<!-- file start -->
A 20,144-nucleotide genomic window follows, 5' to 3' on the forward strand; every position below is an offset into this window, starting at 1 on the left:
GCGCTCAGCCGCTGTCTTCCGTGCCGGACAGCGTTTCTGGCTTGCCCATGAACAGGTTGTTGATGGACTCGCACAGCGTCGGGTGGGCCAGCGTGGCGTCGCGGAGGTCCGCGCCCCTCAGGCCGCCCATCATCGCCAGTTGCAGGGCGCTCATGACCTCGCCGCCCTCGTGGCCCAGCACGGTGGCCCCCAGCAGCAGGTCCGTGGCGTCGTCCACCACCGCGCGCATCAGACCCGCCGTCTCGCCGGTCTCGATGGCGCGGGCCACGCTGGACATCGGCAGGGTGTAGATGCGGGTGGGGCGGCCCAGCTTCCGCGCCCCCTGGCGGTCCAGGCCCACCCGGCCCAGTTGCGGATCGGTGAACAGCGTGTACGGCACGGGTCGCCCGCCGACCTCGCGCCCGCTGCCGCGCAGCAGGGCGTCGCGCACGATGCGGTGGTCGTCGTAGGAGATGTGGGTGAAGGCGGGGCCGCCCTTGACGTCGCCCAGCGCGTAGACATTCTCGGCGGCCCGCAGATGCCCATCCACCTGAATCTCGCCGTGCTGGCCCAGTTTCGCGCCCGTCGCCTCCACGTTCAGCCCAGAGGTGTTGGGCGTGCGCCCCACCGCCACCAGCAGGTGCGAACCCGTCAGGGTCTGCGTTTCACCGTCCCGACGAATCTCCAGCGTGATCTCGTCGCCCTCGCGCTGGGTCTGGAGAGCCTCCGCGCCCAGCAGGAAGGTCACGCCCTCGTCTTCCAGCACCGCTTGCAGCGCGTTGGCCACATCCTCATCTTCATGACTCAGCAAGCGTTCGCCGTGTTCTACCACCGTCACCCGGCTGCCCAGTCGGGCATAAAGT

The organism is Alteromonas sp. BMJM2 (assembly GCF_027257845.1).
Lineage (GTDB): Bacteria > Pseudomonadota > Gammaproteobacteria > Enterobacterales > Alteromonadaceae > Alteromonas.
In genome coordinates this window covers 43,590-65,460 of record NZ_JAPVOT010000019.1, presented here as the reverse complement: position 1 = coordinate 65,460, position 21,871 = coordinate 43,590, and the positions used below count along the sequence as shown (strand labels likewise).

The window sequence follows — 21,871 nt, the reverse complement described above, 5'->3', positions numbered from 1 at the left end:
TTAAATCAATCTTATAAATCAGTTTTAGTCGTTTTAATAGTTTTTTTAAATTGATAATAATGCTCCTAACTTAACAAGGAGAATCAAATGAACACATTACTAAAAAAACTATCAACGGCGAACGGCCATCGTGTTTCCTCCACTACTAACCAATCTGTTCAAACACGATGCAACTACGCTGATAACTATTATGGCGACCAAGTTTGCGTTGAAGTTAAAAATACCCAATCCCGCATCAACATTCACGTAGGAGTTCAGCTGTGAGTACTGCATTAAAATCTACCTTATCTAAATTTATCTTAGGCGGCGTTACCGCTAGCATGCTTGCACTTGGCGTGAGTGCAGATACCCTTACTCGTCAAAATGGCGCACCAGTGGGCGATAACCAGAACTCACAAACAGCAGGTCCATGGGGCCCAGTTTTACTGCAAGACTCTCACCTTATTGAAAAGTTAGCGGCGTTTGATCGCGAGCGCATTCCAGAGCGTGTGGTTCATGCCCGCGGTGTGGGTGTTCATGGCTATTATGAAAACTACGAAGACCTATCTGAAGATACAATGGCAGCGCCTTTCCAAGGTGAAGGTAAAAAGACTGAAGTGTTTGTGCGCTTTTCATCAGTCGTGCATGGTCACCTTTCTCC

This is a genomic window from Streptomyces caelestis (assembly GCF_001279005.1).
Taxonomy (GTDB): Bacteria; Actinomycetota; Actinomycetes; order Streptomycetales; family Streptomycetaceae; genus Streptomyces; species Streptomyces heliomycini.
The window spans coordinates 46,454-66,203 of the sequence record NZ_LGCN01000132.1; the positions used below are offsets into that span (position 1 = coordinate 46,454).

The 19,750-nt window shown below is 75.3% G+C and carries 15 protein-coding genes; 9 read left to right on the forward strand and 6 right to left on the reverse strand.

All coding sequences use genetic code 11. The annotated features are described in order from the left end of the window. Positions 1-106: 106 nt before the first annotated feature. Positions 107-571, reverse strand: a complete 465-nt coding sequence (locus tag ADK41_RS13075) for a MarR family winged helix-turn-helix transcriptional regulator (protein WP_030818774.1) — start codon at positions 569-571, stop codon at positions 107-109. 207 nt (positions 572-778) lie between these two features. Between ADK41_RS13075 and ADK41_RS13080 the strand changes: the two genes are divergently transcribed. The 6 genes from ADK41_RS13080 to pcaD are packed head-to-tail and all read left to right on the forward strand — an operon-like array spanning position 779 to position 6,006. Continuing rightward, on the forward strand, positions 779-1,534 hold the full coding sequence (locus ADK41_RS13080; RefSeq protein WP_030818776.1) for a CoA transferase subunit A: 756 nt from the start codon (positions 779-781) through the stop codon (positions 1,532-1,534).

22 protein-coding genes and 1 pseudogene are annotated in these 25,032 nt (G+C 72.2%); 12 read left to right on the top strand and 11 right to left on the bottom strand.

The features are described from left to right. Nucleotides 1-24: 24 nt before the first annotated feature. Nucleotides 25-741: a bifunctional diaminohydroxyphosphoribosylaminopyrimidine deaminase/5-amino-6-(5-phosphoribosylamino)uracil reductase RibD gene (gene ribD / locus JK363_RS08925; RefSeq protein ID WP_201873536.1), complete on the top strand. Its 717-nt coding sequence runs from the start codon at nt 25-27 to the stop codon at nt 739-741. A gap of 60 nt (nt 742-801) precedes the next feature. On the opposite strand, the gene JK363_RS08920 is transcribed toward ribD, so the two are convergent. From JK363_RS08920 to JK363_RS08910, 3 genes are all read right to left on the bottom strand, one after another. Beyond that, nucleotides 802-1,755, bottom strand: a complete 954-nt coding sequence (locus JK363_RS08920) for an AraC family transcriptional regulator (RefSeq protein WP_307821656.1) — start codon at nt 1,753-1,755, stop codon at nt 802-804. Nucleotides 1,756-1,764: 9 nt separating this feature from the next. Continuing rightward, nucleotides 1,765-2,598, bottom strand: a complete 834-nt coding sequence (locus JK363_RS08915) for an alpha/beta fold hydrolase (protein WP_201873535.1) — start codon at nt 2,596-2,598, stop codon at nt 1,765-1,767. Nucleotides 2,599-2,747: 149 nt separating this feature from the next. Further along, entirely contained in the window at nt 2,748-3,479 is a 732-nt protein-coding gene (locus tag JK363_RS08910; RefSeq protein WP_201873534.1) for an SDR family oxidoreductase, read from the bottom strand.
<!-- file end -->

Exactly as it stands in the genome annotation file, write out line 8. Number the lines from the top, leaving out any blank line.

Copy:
This is a genomic window from Streptomyces caelestis (assembly GCF_001279005.1).